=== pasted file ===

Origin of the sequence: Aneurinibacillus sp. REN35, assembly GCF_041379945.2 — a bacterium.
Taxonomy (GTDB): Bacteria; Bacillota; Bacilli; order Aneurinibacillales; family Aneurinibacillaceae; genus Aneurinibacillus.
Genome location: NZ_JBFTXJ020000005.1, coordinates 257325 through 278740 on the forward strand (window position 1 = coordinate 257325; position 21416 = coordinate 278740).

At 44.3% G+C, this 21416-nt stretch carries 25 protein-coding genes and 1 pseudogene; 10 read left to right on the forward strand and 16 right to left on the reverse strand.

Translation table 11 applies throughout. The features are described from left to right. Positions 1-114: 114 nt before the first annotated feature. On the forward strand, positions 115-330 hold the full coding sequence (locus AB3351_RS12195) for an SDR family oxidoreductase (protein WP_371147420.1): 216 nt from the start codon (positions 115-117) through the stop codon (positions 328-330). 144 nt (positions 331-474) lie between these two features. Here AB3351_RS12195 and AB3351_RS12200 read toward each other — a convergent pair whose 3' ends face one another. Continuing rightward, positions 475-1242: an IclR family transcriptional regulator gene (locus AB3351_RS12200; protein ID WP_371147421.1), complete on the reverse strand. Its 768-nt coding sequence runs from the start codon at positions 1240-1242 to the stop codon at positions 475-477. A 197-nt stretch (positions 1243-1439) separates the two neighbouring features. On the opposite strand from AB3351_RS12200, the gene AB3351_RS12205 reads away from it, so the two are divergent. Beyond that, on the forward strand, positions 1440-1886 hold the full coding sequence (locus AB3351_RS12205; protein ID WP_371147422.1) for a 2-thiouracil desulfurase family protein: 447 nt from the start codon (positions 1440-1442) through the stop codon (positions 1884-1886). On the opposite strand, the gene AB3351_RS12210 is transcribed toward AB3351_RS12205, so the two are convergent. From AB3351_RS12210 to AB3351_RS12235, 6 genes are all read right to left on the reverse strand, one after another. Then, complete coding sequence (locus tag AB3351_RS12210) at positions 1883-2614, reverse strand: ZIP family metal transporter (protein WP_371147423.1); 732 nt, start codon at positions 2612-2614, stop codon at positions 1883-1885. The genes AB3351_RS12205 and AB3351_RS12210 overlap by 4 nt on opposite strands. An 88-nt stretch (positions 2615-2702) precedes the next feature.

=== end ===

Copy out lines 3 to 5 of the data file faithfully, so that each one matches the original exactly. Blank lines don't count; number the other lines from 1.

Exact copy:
Genome location: NZ_JBFTXJ020000005.1, coordinates 257325 through 278740 on the forward strand (window position 1 = coordinate 257325; position 21416 = coordinate 278740).

At 44.3% G+C, this 21416-nt stretch carries 25 protein-coding genes and 1 pseudogene; 10 read left to right on the forward strand and 16 right to left on the reverse strand.

Translation table 11 applies throughout. The features are described from left to right. Positions 1-114: 114 nt before the first annotated feature. On the forward strand, positions 115-330 hold the full coding sequence (locus AB3351_RS12195) for an SDR family oxidoreductase (protein WP_371147420.1): 216 nt from the start codon (positions 115-117) through the stop codon (positions 328-330). 144 nt (positions 331-474) lie between these two features. Here AB3351_RS12195 and AB3351_RS12200 read toward each other — a convergent pair whose 3' ends face one another. Continuing rightward, positions 475-1242: an IclR family transcriptional regulator gene (locus AB3351_RS12200; protein ID WP_371147421.1), complete on the reverse strand. Its 768-nt coding sequence runs from the start codon at positions 1240-1242 to the stop codon at positions 475-477. A 197-nt stretch (positions 1243-1439) separates the two neighbouring features. On the opposite strand from AB3351_RS12200, the gene AB3351_RS12205 reads away from it, so the two are divergent. Beyond that, on the forward strand, positions 1440-1886 hold the full coding sequence (locus AB3351_RS12205; protein ID WP_371147422.1) for a 2-thiouracil desulfurase family protein: 447 nt from the start codon (positions 1440-1442) through the stop codon (positions 1884-1886). On the opposite strand, the gene AB3351_RS12210 is transcribed toward AB3351_RS12205, so the two are convergent. From AB3351_RS12210 to AB3351_RS12235, 6 genes are all read right to left on the reverse strand, one after another. Then, complete coding sequence (locus tag AB3351_RS12210) at positions 1883-2614, reverse strand: ZIP family metal transporter (protein WP_371147423.1); 732 nt, start codon at positions 2612-2614, stop codon at positions 1883-1885. The genes AB3351_RS12205 and AB3351_RS12210 overlap by 4 nt on opposite strands. An 88-nt stretch (positions 2615-2702) precedes the next feature.